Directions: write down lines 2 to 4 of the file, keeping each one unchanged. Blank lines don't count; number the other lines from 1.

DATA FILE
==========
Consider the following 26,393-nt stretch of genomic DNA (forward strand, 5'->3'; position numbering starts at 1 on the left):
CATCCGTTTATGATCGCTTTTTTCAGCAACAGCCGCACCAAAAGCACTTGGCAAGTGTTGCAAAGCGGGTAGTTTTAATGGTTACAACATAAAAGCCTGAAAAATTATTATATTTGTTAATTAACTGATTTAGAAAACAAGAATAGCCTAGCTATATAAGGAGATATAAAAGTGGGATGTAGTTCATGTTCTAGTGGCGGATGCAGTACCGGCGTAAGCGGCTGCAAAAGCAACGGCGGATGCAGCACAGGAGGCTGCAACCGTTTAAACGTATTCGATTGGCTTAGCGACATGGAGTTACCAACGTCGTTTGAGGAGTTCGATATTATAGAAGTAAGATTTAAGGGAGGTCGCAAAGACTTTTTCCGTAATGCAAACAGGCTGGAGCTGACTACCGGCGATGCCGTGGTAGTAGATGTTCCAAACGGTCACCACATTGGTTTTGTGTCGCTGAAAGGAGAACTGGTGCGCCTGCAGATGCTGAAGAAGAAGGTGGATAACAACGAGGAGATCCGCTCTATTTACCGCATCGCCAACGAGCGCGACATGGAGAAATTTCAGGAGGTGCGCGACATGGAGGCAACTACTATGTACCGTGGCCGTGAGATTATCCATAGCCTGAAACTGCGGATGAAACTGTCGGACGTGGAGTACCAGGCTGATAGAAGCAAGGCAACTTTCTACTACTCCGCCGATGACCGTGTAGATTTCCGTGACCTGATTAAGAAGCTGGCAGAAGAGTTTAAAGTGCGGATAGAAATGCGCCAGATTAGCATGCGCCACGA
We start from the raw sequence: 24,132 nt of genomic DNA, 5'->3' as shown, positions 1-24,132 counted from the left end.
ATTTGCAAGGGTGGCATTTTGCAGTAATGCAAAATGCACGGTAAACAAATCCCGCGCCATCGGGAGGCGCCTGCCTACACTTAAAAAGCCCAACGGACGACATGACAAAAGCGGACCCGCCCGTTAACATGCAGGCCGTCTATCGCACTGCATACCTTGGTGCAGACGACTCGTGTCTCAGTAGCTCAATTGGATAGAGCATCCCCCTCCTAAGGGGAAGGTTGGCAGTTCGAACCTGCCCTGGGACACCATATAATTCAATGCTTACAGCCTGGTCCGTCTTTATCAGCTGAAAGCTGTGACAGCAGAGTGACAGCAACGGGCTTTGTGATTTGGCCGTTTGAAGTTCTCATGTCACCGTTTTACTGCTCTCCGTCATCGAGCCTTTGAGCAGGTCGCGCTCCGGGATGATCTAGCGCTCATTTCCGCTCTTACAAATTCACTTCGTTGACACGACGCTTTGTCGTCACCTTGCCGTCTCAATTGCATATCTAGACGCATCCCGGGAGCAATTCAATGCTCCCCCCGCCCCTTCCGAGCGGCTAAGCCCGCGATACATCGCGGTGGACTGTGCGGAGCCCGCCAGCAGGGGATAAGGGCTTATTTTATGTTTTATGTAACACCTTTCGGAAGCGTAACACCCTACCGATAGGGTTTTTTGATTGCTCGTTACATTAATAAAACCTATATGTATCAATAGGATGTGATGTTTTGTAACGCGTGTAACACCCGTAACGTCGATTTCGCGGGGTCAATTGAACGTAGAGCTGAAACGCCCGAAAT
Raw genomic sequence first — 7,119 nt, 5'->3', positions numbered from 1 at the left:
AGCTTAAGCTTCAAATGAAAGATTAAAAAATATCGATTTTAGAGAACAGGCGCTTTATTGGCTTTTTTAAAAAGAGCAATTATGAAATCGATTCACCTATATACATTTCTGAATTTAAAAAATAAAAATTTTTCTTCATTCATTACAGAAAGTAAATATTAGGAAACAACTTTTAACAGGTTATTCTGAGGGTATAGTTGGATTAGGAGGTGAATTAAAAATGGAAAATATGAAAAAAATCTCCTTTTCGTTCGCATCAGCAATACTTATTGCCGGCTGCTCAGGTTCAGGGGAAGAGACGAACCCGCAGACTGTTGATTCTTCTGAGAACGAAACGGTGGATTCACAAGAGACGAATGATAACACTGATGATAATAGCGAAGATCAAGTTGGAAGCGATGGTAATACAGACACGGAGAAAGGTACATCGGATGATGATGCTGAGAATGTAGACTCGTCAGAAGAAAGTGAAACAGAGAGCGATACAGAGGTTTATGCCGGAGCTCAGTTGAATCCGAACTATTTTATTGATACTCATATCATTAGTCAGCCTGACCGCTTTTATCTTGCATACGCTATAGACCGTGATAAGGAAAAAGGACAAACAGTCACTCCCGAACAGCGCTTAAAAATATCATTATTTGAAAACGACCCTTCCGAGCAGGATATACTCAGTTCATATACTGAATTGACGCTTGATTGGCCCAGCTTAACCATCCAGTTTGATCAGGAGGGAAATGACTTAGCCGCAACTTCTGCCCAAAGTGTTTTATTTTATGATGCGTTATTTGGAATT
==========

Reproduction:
CATCCGTTTATGATCGCTTTTTTCAGCAACAGCCGCACCAAAAGCACTTGGCAAGTGTTGCAAAGCGGGTAGTTTTAATGGTTACAACATAAAAGCCTGAAAAATTATTATATTTGTTAATTAACTGATTTAGAAAACAAGAATAGCCTAGCTATATAAGGAGATATAAAAGTGGGATGTAGTTCATGTTCTAGTGGCGGATGCAGTACCGGCGTAAGCGGCTGCAAAAGCAACGGCGGATGCAGCACAGGAGGCTGCAACCGTTTAAACGTATTCGATTGGCTTAGCGACATGGAGTTACCAACGTCGTTTGAGGAGTTCGATATTATAGAAGTAAGATTTAAGGGAGGTCGCAAAGACTTTTTCCGTAATGCAAACAGGCTGGAGCTGACTACCGGCGATGCCGTGGTAGTAGATGTTCCAAACGGTCACCACATTGGTTTTGTGTCGCTGAAAGGAGAACTGGTGCGCCTGCAGATGCTGAAGAAGAAGGTGGATAACAACGAGGAGATCCGCTCTATTTACCGCATCGCCAACGAGCGCGACATGGAGAAATTTCAGGAGGTGCGCGACATGGAGGCAACTACTATGTACCGTGGCCGTGAGATTATCCATAGCCTGAAACTGCGGATGAAACTGTCGGACGTGGAGTACCAGGCTGATAGAAGCAAGGCAACTTTCTACTACTCCGCCGATGACCGTGTAGATTTCCGTGACCTGATTAAGAAGCTGGCAGAAGAGTTTAAAGTGCGGATAGAAATGCGCCAGATTAGCATGCGCCACGA
We start from the raw sequence: 24,132 nt of genomic DNA, 5'->3' as shown, positions 1-24,132 counted from the left end.
ATTTGCAAGGGTGGCATTTTGCAGTAATGCAAAATGCACGGTAAACAAATCCCGCGCCATCGGGAGGCGCCTGCCTACACTTAAAAAGCCCAACGGACGACATGACAAAAGCGGACCCGCCCGTTAACATGCAGGCCGTCTATCGCACTGCATACCTTGGTGCAGACGACTCGTGTCTCAGTAGCTCAATTGGATAGAGCATCCCCCTCCTAAGGGGAAGGTTGGCAGTTCGAACCTGCCCTGGGACACCATATAATTCAATGCTTACAGCCTGGTCCGTCTTTATCAGCTGAAAGCTGTGACAGCAGAGTGACAGCAACGGGCTTTGTGATTTGGCCGTTTGAAGTTCTCATGTCACCGTTTTACTGCTCTCCGTCATCGAGCCTTTGAGCAGGTCGCGCTCCGGGATGATCTAGCGCTCATTTCCGCTCTTACAAATTCACTTCGTTGACACGACGCTTTGTCGTCACCTTGCCGTCTCAATTGCATATCTAGACGCATCCCGGGAGCAATTCAATGCTCCCCCCGCCCCTTCCGAGCGGCTAAGCCCGCGATACATCGCGGTGGACTGTGCGGAGCCCGCCAGCAGGGGATAAGGGCTTATTTTATGTTTTATGTAACACCTTTCGGAAGCGTAACACCCTACCGATAGGGTTTTTTGATTGCTCGTTACATTAATAAAACCTATATGTATCAATAGGATGTGATGTTTTGTAACGCGTGTAACACCCGTAACGTCGATTTCGCGGGGTCAATTGAACGTAGAGCTGAAACGCCCGAAAT